"It didn't work. Not fully. Your heart is stopping."
Correction: will stop. But I don't want to tell her that she'll die as soon as she touches me. That seems a bit on-the-nose. And, of course, she'll refuse to touch me, and then I'll have to grab her, which is something I don't like doing.
It's not as if everyone chooses a willing death. But there's no reason to put up any resistance-- any and all is futile. I come when I come.
She hiccups back a sob. I can see her trying to be silent.
"No need to be quiet," I say. No one expects comforting words from Death. "No one can hear you."
Whoops. It's terrible, actually. She cries into her hands upon hearing it. Maybe I should practice more. I don't want to sound like "No one hears you cry and no one ever will again!"
I wish I could hug her without killing her.
She wipes at her eyes, clearly upset. "Is it... Will it... hurt?"
"But I can take away the pain."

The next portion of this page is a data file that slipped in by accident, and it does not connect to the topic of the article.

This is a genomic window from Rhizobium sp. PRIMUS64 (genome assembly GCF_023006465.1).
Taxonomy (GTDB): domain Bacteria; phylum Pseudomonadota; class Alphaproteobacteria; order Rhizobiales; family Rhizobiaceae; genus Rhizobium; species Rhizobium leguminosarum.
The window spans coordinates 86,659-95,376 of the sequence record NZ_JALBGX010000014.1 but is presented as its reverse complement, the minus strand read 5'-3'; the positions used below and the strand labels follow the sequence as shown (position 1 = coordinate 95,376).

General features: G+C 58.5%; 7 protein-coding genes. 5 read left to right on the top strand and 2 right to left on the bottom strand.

Pause. "R... really?"
"Yes." I choose what I choose. The peaceful passing is often numbed down. Nobody deserves a painful death-- except maybe Hitler, but I dealt with him accordingly. Anyone else is spared that kind of suffering. Humans have made such a big deal about death that it's become a fad, almost, to try and drown yourself in pain before you die. If only they knew how painless it is.
She hiccups again. "You know about her, right?" She points to the sticky note on the wall. "I... didn't get to say goodbye to her when she left..." Hiccup. "I was too afraid of saying goodbye..."
"Sincerity," I whisper. "Do you speak with sincerity?"
She nods rapidly. But then, when I stay quiet, she slowly shakes her head.
As I knew. No one speaks with sincerity anymore. "Love" has become a natural word of no meaning. "I love you" is a phrase that has no definition. She said "I love you" to her parents before going to bed, but did she say it with sincerity? Did she mean it? Did she put thought into it? Did she consider the possibility of dying?
Yes and no. But mostly no, like everyone.
"It's OK," I sigh. "She knows." Her best friend.